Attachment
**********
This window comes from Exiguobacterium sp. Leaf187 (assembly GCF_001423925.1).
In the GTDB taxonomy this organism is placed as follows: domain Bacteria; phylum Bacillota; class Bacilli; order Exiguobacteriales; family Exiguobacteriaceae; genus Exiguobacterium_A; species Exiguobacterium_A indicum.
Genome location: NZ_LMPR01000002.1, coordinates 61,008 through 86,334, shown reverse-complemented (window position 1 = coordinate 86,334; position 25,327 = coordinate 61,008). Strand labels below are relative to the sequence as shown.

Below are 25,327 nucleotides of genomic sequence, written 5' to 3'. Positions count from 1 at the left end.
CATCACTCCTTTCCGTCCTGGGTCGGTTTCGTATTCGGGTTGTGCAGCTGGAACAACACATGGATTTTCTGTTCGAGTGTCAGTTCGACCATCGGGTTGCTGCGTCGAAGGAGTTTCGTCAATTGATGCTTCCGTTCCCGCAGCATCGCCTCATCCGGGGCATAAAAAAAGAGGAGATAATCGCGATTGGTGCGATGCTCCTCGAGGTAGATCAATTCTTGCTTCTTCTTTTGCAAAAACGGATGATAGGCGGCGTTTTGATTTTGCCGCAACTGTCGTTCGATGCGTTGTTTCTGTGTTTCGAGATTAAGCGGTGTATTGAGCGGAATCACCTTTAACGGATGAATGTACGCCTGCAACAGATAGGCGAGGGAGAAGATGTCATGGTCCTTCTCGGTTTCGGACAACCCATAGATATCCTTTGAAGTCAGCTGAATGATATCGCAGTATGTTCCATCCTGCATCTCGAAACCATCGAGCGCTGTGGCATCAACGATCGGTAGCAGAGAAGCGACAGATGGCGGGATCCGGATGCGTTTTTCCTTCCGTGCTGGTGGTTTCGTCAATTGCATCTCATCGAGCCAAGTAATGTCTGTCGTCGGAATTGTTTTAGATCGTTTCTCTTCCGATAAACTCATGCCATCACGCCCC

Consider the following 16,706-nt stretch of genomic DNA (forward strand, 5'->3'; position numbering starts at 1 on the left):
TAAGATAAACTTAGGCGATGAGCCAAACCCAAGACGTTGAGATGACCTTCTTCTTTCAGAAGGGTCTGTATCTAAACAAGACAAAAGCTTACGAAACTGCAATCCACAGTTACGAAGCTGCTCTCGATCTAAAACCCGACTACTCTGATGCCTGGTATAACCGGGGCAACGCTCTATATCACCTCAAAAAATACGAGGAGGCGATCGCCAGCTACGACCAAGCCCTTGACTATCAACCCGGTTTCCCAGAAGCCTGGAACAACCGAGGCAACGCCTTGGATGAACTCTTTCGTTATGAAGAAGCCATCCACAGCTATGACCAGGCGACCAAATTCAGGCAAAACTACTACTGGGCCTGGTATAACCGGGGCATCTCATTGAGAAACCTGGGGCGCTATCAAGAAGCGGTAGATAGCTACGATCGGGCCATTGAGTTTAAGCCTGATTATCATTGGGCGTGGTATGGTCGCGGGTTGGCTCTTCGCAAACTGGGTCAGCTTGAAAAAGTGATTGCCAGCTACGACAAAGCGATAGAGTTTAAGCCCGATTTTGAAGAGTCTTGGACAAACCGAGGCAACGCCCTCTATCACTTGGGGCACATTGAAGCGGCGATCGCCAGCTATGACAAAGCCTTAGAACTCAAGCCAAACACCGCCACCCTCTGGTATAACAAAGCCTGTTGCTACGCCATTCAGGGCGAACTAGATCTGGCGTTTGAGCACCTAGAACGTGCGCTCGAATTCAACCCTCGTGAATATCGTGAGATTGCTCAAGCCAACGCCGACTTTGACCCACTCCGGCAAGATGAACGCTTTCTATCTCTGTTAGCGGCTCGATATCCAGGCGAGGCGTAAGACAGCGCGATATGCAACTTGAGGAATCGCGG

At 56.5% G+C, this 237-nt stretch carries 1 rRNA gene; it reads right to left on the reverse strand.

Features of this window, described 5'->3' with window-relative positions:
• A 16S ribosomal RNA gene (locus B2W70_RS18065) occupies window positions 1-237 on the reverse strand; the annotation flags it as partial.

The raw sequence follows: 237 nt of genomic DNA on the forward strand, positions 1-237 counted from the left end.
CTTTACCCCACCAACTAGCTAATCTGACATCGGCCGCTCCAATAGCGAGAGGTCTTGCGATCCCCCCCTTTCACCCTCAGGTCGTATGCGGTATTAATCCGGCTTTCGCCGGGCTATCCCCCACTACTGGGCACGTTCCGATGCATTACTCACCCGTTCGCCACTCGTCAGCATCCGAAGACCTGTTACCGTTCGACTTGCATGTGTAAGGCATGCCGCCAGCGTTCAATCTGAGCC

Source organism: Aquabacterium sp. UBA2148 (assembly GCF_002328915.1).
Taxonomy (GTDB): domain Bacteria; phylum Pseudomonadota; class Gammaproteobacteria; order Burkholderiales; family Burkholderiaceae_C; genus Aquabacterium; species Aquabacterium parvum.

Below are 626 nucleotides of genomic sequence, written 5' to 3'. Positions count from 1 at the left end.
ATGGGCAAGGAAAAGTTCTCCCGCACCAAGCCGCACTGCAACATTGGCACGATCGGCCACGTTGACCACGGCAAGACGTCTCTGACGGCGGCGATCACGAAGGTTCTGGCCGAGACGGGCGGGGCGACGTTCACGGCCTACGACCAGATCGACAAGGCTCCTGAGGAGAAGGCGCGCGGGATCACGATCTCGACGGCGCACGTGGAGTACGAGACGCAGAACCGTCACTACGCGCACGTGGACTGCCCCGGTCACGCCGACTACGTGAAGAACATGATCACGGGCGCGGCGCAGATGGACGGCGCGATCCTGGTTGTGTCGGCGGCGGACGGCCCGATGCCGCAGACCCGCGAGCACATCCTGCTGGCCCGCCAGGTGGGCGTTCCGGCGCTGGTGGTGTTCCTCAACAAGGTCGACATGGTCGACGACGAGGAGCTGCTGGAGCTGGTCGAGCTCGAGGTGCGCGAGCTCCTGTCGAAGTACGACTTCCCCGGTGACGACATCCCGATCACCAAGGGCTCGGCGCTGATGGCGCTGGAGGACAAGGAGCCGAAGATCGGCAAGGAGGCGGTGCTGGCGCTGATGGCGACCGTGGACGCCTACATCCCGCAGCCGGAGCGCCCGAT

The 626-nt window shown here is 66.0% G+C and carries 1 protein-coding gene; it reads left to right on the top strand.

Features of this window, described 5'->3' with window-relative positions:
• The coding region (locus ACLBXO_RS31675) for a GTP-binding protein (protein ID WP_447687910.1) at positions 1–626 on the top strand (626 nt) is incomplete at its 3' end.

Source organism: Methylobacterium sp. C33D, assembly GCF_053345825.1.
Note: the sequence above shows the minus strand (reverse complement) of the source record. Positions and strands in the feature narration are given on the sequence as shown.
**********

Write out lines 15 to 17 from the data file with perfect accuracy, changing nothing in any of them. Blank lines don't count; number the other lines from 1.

Below are 626 nucleotides of genomic sequence, written 5' to 3'. Positions count from 1 at the left end.
ATGGGCAAGGAAAAGTTCTCCCGCACCAAGCCGCACTGCAACATTGGCACGATCGGCCACGTTGACCACGGCAAGACGTCTCTGACGGCGGCGATCACGAAGGTTCTGGCCGAGACGGGCGGGGCGACGTTCACGGCCTACGACCAGATCGACAAGGCTCCTGAGGAGAAGGCGCGCGGGATCACGATCTCGACGGCGCACGTGGAGTACGAGACGCAGAACCGTCACTACGCGCACGTGGACTGCCCCGGTCACGCCGACTACGTGAAGAACATGATCACGGGCGCGGCGCAGATGGACGGCGCGATCCTGGTTGTGTCGGCGGCGGACGGCCCGATGCCGCAGACCCGCGAGCACATCCTGCTGGCCCGCCAGGTGGGCGTTCCGGCGCTGGTGGTGTTCCTCAACAAGGTCGACATGGTCGACGACGAGGAGCTGCTGGAGCTGGTCGAGCTCGAGGTGCGCGAGCTCCTGTCGAAGTACGACTTCCCCGGTGACGACATCCCGATCACCAAGGGCTCGGCGCTGATGGCGCTGGAGGACAAGGAGCCGAAGATCGGCAAGGAGGCGGTGCTGGCGCTGATGGCGACCGTGGACGCCTACATCCCGCAGCCGGAGCGCCCGAT

The 626-nt window shown here is 66.0% G+C and carries 1 protein-coding gene; it reads left to right on the top strand.